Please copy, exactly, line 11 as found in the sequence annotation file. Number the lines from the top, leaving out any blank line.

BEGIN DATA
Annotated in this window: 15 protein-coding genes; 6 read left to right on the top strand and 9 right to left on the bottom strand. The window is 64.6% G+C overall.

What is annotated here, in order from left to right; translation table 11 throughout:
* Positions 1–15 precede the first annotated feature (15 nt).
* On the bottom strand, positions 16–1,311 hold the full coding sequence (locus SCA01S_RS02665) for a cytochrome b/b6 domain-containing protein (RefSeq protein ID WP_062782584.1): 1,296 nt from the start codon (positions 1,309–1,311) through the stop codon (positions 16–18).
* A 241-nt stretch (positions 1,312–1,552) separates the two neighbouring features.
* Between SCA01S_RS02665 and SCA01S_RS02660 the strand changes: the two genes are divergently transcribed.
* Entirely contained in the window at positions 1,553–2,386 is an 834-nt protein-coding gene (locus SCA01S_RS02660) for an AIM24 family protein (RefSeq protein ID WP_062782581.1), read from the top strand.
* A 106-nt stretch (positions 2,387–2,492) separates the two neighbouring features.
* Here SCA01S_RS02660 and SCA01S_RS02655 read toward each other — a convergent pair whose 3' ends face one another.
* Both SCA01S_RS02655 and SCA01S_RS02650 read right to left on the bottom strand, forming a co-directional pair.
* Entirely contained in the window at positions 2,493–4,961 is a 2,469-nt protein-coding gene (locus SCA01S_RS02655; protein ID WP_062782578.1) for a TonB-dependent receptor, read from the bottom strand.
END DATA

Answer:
* Entirely contained in the window at positions 2,493–4,961 is a 2,469-nt protein-coding gene (locus SCA01S_RS02655; protein ID WP_062782578.1) for a TonB-dependent receptor, read from the bottom strand.